The biggest advantage of growing directly in soil is low maintenance. If you’re having enough rainfall and your soil has all the needed nutrients for optimal growth, all you have to do is watch your plants grow and do a little pruning or training here and there.

 

The biggest disadvantage of growing in containers is stealth. Especially if you’ve chosen a more isolated location, if anyone comes by and sees plants in containers, they’ll know what’s up or it will intrigue them enough to check it. Growing directly in soil helps to blend in more.

 

But, like we said, the biggest reason people don’t grow directly in soil – is the state of soil. If you’ve tested your soil in a lab, you know exactly which elements, ph levels and everything else are present in your soil. By adding nutrients, correcting the PH and ensuring for better drainage, moisture content, porosity and microbiological life in your soil, you can provide the best possible medium for your plants.

 

Feeding and watering when growing outdoors

 

Growing outdoors is very different than growing indoors when it comes to nutrients. Because your plants are generally in much bigger containers than they would be inside, or they’re planted directly in the soil they can use up much more nutrients than your indoors plants. Using liquid nutrients and feeding your plants when watering can be very costly so it’s advised to mix a good soil mix that will last you from when you transplant your plants outdoors until they finish flowering.

 

By adding beneficial microbiological life to your soil, you can have what’s called ‘living soil’ or kind soil, or supersoil. A mixture of soil with all the possible micro and macro nutrients that will allow you to just water your plants and have them in full and optimal health throughout their life cycle.

 

Because your plants are in the open, Summer heat can warm and dry up the soil pretty quick, especially if you’re growing your plants in containers. Depending on the size of your containers and your soil mix, you may need to water once a day or more if you want to keep your plants healthy.

 

Being vulnerable to the elements means that a rainy season, or a longer period of rainy days can greatly damage your plants, especially when in flower. If your plants are left in stale water, no matter in which stage of their life cycle they may be, it will cause them a lot of troubles, from root rot to various diseases and death. Planting your plants on a gentle slope will ensure that the excess water drains out, but you need to make sure that in cases when rain is limited, the water that gets there won’t just drain away.

 

If your plants are close to any body of water you might want to connect some piping and pumps and connect them directly to water. Collecting rain water or using a nearby well is also an excellent source of water. By ensuring your plants have plenty of water you minimize the need to go to the location yourself.

 

Protecting your outdoors plants

 

To help your plants grow healthy and big and to insure that they will finish and provide you with a nice harvest, you need to protect your plants as best as possible. Growing outdoors, exposed to all the elements, animals and other humans is definitely more challenging than indoors, where you can control all of those parameters.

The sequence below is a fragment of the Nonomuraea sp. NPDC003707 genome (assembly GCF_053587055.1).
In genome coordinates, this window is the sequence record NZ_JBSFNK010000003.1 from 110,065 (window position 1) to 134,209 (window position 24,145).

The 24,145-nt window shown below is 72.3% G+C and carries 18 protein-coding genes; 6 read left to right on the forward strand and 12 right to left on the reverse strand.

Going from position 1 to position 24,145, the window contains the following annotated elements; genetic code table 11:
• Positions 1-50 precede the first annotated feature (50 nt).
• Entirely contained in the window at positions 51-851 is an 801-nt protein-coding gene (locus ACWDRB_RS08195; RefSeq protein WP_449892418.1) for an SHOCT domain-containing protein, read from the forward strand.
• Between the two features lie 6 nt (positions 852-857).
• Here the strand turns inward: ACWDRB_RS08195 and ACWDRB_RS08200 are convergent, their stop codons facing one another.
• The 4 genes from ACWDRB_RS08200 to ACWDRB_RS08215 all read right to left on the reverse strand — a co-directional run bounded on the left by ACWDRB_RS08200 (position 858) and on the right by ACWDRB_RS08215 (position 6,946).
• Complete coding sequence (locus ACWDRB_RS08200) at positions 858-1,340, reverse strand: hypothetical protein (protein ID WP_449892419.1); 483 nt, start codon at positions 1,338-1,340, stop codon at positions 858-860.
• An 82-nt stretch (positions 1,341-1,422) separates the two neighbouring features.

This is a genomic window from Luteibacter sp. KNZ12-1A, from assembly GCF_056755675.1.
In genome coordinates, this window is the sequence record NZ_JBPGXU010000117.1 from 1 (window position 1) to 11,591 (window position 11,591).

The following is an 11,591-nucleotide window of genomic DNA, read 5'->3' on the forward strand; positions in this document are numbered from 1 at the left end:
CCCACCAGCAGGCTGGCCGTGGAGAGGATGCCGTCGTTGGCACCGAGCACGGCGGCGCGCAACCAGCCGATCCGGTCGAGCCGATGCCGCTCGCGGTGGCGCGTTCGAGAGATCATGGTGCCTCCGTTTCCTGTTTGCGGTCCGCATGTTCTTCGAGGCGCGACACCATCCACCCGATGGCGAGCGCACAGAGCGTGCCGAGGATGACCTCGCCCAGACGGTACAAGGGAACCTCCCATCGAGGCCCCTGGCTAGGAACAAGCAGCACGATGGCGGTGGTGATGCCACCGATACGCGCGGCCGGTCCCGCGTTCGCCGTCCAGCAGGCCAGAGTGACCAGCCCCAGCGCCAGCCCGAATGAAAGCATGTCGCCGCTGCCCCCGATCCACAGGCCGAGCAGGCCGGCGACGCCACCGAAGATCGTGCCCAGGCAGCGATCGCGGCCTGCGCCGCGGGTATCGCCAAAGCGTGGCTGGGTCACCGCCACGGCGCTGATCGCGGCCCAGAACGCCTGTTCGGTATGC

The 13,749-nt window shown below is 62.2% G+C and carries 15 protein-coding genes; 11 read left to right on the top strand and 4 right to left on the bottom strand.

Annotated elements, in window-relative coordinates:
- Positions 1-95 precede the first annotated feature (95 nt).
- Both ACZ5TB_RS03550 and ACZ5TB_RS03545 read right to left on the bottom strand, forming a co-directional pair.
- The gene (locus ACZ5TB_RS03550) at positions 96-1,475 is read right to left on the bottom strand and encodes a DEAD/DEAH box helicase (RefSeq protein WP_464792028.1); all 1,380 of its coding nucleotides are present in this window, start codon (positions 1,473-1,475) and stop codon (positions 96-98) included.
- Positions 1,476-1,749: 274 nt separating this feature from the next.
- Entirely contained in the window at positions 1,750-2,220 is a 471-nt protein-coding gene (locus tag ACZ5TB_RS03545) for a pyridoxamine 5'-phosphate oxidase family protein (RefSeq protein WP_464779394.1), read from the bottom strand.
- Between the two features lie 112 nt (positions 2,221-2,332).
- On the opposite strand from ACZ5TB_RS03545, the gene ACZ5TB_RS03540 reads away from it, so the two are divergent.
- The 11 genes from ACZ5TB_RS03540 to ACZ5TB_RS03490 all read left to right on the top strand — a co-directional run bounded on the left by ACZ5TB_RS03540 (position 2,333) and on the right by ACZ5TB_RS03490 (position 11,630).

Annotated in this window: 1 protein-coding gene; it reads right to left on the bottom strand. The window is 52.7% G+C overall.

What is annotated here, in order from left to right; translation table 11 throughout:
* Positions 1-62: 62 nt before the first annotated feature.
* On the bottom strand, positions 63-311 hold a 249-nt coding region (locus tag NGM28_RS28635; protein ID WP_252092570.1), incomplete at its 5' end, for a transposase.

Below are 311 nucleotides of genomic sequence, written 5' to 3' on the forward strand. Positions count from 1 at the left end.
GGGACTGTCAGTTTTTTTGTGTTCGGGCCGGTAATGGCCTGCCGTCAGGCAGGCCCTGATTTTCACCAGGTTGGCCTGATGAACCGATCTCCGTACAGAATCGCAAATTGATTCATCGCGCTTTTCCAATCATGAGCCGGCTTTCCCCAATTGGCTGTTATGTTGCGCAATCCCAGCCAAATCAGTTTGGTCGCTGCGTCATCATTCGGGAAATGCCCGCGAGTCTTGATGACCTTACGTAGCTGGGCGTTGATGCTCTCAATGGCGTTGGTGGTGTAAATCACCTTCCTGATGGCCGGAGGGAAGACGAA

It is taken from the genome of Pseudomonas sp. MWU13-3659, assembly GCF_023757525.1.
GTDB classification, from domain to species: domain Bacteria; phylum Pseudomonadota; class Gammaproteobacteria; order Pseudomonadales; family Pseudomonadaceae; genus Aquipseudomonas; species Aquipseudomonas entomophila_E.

Choosing the right location, out of sight, will take care of any prying eyes and minimize the chance that other humans will find your grow. Having a difficult to access location is great when it comes to security but it also make it harder for you to access, when you need to move water or anything else there. Many growers tend to compromise on this and find a place that’s somewhat secluded but easily accessible when needed.

 

If your climate is harsher, you may need to shield your plants from strong winds that may break or damage your plants. You can plant some plants that will provide protection from strong winds and colder temperatures, as well as help with blending your plants into their surroundings.

 

By planting other, so called “companion plants”, around your cannabis plants, you can provide them with various advantages and help with many issues such as: adding nutrients, repelling unwanted insects and attracting beneficial insects, providing better resistance to various pests or disease, keeping the roots at optimal humidity and temperature as well as provide for better water absorption and use. Companion plants will provide for excellent cover crops enabling your plants to blend in even more into their surroundings.

 

Why not head on over to The Vault Cannabis Seeds Store and pick up some cannabis seeds now, whilst taking advantage of the discount codes VAULT15 for 15% of your order total and don’t forget to check out our discount cannabis seeds page for all the latest offers, promos and competitions!

 

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Remember: It’s illegal to germinate cannabis seeds in many countries including the UK. It is our duty to inform you of this important fact and to urge you to obey all of your local laws. The Vault only ever sells or sends out seeds, or seed voucher prizes for souvenir, collection or novelty purposes.

 

2 thoughts on “Growing cannabis outdoors

  1. Hey there George,what a great article. I have been around for quite awhile,and you definitely know what your talking about with gorilla growing or outdoor crops. Just curious but what’s the name of the crop in your picture? Thanks George for all your help in the past. Miles